Ruggeri is a relatively young brand as the family only started winemaking in the 1950s when Paolo’s father Giustino Bisol established the Ruggeri winery in the Valdobbiadene area.
I learned at this dinner why the Valdobbiadene area is important.
Prosecco is the grape now called Glera (the name was changed in 2009). This grape was named after the Italian village of Prosecco near Trieste where some say the grape originated. Regardless of where it actually originated, the fact is that it grows on rolling hills that stretch from the town of Valdobbiadene past Treviso and Conegliano, as far as Vittorio Veneto. (Paolo says they are very near Venice.)
But here’s the tricky part: just as the French have Appellation d’origine controlee (AOC), the Italians have Denominizione di origine controllata (DOC; controlled designation of origin). It’s a quality assurance label. They also have Denominazione di Origine (DO), Denominazione di Origine Controllata e Garantita (DOCG). The G is guaranteed quality in every bottle; indicative of a superior wine. So if you want Prosecco Superiore, you look for the DOCG. This can be found in the dark green patch area: Valdobbiadene.
The Bisol family boasts a deeply rooted, centuries-old tradition in viticulture in the Valdobbiadene area. Around 1920, oenologist Luigi Bisol, Paolo’s great grandfather, built a winery in Montebelluna. Then in 1950, Paolo’s father Giustino Bisol established the Ruggeri winery in Santo Stefano di Valdobbiadene “to produce and promote the sparkling Prosecco Superiore and Cartizze wines”. Paolo is touring the world now, sharing the joys of their Prosecco.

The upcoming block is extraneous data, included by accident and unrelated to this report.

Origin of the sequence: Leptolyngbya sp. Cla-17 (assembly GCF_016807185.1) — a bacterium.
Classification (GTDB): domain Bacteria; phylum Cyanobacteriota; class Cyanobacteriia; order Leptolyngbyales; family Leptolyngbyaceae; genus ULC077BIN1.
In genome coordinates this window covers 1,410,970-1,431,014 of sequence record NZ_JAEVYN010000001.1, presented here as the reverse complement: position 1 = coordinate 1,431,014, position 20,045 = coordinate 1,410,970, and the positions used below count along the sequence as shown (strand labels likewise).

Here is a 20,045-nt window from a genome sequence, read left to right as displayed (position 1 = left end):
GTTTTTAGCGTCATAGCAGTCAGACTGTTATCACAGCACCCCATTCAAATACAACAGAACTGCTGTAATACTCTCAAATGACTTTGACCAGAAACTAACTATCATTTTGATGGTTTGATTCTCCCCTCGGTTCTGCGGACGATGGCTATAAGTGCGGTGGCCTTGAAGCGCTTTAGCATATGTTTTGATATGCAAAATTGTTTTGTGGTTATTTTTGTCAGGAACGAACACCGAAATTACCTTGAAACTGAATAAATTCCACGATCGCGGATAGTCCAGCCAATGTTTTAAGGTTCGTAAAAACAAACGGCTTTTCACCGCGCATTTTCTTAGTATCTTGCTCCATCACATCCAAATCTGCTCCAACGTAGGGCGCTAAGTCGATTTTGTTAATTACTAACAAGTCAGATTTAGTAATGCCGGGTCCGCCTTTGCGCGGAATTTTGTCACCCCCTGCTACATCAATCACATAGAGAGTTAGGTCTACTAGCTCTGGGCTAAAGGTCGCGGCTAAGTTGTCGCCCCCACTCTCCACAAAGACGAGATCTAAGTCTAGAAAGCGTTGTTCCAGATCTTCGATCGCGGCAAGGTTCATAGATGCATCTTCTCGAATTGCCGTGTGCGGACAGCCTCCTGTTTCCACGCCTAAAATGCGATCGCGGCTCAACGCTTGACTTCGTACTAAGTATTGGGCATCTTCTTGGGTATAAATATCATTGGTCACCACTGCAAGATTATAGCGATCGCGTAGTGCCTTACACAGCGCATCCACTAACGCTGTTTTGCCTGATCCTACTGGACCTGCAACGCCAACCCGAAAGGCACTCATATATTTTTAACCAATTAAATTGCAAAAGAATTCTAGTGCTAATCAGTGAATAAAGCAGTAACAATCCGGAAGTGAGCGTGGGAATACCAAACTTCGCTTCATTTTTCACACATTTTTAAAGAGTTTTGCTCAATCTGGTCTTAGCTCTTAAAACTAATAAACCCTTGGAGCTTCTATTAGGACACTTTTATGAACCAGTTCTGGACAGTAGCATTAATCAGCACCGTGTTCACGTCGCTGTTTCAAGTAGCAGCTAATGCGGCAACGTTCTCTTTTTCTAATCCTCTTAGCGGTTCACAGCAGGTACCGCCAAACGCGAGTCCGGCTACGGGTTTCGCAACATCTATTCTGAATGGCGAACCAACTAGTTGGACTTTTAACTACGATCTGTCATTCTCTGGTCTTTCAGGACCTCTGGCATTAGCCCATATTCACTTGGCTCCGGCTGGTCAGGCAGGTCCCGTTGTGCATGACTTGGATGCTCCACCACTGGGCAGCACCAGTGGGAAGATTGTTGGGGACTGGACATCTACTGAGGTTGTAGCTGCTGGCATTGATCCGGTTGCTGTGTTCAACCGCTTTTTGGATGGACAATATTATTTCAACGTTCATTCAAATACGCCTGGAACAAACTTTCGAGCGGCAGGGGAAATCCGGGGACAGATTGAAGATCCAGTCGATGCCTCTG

The first bottle we tried was Argeo. This is a light and easy wine but, Paolo clarified, in no way simple. Professionals over at The Drink Shop describe it as having “perfect clarity with abundant, persistent, minute perlage”; as well as “(f)resh, delicate, balanced on the palate and light in alcohol with a long fruity finish.” It is recommended as an aperitif or with hors-d’oeuvres and light first courses.
And so we did. Bastiaan served a wild boar starter followed by these gorgeous langoustines (ulang) and scallops while sharing, upon our prodding, that he’d been cooking all his life, at least ten years, both in Europe and in Canada, before he fell in love with a Pampangeña and settled in the Philippines. The story is likewise, I surmise, for his brother Frank, executive chef of Caviar, although I may not have the love stories down as accurately as I have the wine and the food!
After the Proseccos, Bastiaan impressed us with Caviar’s latest dishes: lamb, black chicken and quail. Paolo was the lucky one who tried the black chicken. Alex and I were fascinated at Bastiaan’s interpretation because we are more acquainted with Chinese black chicken soup (which has the most amazing broth, by the way!). I was the luckier one who had the quail … inside, surprise of foie gras!
But note that it was a mutual admiration society night. As Bastiaan admired the Prosecco, Paolo in return told the sommelier how impressed he was with Caviar’s wine collection. I’ll need to go back to explore more of that!